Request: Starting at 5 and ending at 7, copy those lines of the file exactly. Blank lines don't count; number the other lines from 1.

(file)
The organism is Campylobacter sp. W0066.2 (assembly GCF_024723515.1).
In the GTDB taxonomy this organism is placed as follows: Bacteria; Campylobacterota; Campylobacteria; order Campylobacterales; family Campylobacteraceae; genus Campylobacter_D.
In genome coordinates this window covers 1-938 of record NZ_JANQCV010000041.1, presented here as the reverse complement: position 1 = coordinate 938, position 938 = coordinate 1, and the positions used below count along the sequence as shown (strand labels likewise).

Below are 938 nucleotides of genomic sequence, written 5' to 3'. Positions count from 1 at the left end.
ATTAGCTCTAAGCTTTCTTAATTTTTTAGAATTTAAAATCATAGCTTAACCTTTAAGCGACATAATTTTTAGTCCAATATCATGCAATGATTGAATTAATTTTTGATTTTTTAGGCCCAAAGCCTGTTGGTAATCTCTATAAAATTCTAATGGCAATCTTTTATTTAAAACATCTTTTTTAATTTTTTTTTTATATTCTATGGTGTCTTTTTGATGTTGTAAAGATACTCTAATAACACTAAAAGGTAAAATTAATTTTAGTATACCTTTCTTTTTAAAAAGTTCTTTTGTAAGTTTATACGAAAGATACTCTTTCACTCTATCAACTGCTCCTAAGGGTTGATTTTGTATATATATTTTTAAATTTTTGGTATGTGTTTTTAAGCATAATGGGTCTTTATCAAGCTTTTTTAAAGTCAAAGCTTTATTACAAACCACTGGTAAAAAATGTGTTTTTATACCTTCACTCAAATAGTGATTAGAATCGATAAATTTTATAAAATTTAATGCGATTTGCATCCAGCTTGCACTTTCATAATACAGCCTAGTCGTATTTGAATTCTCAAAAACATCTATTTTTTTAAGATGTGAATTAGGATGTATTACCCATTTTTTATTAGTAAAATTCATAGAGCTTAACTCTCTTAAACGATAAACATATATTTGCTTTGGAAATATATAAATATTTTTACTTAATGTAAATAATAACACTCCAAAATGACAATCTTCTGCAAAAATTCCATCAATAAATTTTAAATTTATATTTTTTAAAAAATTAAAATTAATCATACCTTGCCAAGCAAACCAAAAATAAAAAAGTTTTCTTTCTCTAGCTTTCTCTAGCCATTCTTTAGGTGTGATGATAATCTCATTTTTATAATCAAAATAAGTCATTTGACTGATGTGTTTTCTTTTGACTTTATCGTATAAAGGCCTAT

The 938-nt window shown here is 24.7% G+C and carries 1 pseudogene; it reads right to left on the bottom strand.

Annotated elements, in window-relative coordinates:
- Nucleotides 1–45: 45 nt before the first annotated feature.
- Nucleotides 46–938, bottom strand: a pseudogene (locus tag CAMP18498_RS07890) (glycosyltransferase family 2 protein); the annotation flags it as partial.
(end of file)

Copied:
ATTAGCTCTAAGCTTTCTTAATTTTTTAGAATTTAAAATCATAGCTTAACCTTTAAGCGACATAATTTTTAGTCCAATATCATGCAATGATTGAATTAATTTTTGATTTTTTAGGCCCAAAGCCTGTTGGTAATCTCTATAAAATTCTAATGGCAATCTTTTATTTAAAACATCTTTTTTAATTTTTTTTTTATATTCTATGGTGTCTTTTTGATGTTGTAAAGATACTCTAATAACACTAAAAGGTAAAATTAATTTTAGTATACCTTTCTTTTTAAAAAGTTCTTTTGTAAGTTTATACGAAAGATACTCTTTCACTCTATCAACTGCTCCTAAGGGTTGATTTTGTATATATATTTTTAAATTTTTGGTATGTGTTTTTAAGCATAATGGGTCTTTATCAAGCTTTTTTAAAGTCAAAGCTTTATTACAAACCACTGGTAAAAAATGTGTTTTTATACCTTCACTCAAATAGTGATTAGAATCGATAAATTTTATAAAATTTAATGCGATTTGCATCCAGCTTGCACTTTCATAATACAGCCTAGTCGTATTTGAATTCTCAAAAACATCTATTTTTTTAAGATGTGAATTAGGATGTATTACCCATTTTTTATTAGTAAAATTCATAGAGCTTAACTCTCTTAAACGATAAACATATATTTGCTTTGGAAATATATAAATATTTTTACTTAATGTAAATAATAACACTCCAAAATGACAATCTTCTGCAAAAATTCCATCAATAAATTTTAAATTTATATTTTTTAAAAAATTAAAATTAATCATACCTTGCCAAGCAAACCAAAAATAAAAAAGTTTTCTTTCTCTAGCTTTCTCTAGCCATTCTTTAGGTGTGATGATAATCTCATTTTTATAATCAAAATAAGTCATTTGACTGATGTGTTTTCTTTTGACTTTATCGTATAAAGGCCTAT

The 938-nt window shown here is 24.7% G+C and carries 1 pseudogene; it reads right to left on the bottom strand.

Annotated elements, in window-relative coordinates: